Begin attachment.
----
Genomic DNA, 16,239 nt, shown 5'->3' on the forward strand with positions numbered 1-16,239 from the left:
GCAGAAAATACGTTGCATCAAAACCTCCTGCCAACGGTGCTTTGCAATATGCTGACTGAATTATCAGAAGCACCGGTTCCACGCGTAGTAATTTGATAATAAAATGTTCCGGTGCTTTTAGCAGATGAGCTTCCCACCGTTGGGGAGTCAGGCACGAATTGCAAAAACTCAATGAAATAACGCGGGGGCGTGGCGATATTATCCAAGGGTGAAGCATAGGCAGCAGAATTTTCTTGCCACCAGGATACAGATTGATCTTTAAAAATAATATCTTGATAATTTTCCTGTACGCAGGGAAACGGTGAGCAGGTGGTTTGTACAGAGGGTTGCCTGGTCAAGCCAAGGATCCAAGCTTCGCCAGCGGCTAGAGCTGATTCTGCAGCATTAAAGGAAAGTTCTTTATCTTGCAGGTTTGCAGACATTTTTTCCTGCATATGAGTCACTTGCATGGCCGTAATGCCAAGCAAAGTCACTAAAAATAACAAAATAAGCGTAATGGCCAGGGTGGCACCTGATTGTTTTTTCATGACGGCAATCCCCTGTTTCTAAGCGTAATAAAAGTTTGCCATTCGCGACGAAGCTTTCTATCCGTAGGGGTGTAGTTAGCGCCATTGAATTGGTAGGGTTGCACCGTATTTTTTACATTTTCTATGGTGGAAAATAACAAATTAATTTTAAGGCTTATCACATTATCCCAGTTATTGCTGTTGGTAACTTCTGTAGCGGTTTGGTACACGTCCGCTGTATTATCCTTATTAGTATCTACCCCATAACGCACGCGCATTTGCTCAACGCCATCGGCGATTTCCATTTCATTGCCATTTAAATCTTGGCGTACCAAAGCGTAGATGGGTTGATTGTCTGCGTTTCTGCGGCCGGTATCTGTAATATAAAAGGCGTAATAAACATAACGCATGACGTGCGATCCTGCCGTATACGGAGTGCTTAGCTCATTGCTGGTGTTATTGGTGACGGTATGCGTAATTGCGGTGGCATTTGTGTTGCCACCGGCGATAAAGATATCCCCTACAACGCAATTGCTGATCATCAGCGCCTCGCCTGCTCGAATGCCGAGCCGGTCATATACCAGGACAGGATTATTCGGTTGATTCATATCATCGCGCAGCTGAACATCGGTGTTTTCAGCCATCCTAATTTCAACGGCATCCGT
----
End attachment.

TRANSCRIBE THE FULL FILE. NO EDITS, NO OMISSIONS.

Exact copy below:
Genomic DNA, 16,239 nt, shown 5'->3' on the forward strand with positions numbered 1-16,239 from the left:
GCAGAAAATACGTTGCATCAAAACCTCCTGCCAACGGTGCTTTGCAATATGCTGACTGAATTATCAGAAGCACCGGTTCCACGCGTAGTAATTTGATAATAAAATGTTCCGGTGCTTTTAGCAGATGAGCTTCCCACCGTTGGGGAGTCAGGCACGAATTGCAAAAACTCAATGAAATAACGCGGGGGCGTGGCGATATTATCCAAGGGTGAAGCATAGGCAGCAGAATTTTCTTGCCACCAGGATACAGATTGATCTTTAAAAATAATATCTTGATAATTTTCCTGTACGCAGGGAAACGGTGAGCAGGTGGTTTGTACAGAGGGTTGCCTGGTCAAGCCAAGGATCCAAGCTTCGCCAGCGGCTAGAGCTGATTCTGCAGCATTAAAGGAAAGTTCTTTATCTTGCAGGTTTGCAGACATTTTTTCCTGCATATGAGTCACTTGCATGGCCGTAATGCCAAGCAAAGTCACTAAAAATAACAAAATAAGCGTAATGGCCAGGGTGGCACCTGATTGTTTTTTCATGACGGCAATCCCCTGTTTCTAAGCGTAATAAAAGTTTGCCATTCGCGACGAAGCTTTCTATCCGTAGGGGTGTAGTTAGCGCCATTGAATTGGTAGGGTTGCACCGTATTTTTTACATTTTCTATGGTGGAAAATAACAAATTAATTTTAAGGCTTATCACATTATCCCAGTTATTGCTGTTGGTAACTTCTGTAGCGGTTTGGTACACGTCCGCTGTATTATCCTTATTAGTATCTACCCCATAACGCACGCGCATTTGCTCAACGCCATCGGCGATTTCCATTTCATTGCCATTTAAATCTTGGCGTACCAAAGCGTAGATGGGTTGATTGTCTGCGTTTCTGCGGCCGGTATCTGTAATATAAAAGGCGTAATAAACATAACGCATGACGTGCGATCCTGCCGTATACGGAGTGCTTAGCTCATTGCTGGTGTTATTGGTGACGGTATGCGTAATTGCGGTGGCATTTGTGTTGCCACCGGCGATAAAGATATCCCCTACAACGCAATTGCTGATCATCAGCGCCTCGCCTGCTCGAATGCCGAGCCGGTCATATACCAGGACAGGATTATTCGGTTGATTCATATCATCGCGCAGCTGAACATCGGTGTTTTCAGCCATCCTAATTTCAACGGCATCCGT